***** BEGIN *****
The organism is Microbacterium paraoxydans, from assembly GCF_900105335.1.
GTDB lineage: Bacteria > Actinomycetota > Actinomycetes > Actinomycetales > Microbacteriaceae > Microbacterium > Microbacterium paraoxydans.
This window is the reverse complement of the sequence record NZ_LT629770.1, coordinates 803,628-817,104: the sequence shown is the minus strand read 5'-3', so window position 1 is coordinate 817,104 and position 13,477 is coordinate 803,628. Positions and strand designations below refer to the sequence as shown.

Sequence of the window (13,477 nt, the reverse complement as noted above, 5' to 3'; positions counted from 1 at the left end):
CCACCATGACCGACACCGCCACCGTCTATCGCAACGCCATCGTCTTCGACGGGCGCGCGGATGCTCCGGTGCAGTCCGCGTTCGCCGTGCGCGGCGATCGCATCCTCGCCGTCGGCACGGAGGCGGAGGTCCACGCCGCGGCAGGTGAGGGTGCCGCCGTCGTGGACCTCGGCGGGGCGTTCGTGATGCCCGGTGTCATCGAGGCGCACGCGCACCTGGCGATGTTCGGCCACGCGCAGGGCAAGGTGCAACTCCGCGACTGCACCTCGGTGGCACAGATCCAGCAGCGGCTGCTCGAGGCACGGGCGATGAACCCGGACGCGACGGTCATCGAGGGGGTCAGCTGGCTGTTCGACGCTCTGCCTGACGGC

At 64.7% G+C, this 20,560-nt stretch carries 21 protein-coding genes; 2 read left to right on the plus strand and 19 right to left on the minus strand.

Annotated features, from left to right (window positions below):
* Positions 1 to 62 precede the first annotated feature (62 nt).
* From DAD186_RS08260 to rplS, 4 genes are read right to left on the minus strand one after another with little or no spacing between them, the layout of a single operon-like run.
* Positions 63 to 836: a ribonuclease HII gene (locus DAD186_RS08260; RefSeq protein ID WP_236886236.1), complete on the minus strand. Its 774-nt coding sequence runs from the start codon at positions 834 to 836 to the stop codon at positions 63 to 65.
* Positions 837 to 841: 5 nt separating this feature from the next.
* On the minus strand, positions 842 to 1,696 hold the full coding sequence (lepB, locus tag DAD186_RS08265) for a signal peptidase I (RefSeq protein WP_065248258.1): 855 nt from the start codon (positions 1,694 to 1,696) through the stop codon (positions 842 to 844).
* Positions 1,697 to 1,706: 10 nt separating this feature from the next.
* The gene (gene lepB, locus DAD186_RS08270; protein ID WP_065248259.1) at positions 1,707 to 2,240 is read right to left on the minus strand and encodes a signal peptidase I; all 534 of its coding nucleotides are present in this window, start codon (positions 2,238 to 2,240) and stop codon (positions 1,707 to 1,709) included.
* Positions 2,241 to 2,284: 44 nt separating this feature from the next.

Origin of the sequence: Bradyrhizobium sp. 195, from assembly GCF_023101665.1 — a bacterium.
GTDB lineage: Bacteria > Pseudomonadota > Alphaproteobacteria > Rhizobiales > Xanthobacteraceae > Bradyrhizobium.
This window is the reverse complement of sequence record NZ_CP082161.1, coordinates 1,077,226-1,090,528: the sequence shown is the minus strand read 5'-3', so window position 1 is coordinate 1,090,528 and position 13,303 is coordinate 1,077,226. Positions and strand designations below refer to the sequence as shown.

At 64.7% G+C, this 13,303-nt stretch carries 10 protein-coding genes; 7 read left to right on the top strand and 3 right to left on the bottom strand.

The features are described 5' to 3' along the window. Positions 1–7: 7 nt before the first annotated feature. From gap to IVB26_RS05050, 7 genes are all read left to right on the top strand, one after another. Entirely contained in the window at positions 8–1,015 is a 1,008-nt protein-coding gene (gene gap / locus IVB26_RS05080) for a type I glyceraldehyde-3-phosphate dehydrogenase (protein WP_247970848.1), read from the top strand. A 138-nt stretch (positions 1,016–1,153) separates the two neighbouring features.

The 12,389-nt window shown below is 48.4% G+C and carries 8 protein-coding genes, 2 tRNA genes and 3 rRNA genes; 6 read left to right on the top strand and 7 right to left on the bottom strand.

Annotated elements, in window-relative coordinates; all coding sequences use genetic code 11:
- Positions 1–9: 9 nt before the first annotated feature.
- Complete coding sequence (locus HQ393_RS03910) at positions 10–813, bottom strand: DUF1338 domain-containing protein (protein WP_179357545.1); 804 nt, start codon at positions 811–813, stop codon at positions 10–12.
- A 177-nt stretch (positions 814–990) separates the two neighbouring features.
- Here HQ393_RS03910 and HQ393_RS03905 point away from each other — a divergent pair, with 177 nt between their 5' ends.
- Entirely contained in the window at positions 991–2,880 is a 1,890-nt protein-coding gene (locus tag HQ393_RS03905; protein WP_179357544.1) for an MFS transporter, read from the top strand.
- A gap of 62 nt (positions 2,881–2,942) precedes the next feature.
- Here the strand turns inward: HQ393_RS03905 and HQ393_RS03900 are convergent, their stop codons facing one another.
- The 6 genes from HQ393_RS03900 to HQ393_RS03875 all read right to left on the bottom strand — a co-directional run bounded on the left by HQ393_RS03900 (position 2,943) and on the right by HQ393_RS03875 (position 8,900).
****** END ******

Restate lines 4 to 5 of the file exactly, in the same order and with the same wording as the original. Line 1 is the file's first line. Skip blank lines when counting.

Sequence of the window (13,477 nt, the reverse complement as noted above, 5' to 3'; positions counted from 1 at the left end):
CCACCATGACCGACACCGCCACCGTCTATCGCAACGCCATCGTCTTCGACGGGCGCGCGGATGCTCCGGTGCAGTCCGCGTTCGCCGTGCGCGGCGATCGCATCCTCGCCGTCGGCACGGAGGCGGAGGTCCACGCCGCGGCAGGTGAGGGTGCCGCCGTCGTGGACCTCGGCGGGGCGTTCGTGATGCCCGGTGTCATCGAGGCGCACGCGCACCTGGCGATGTTCGGCCACGCGCAGGGCAAGGTGCAACTCCGCGACTGCACCTCGGTGGCACAGATCCAGCAGCGGCTGCTCGAGGCACGGGCGATGAACCCGGACGCGACGGTCATCGAGGGGGTCAGCTGGCTGTTCGACGCTCTGCCTGACGGC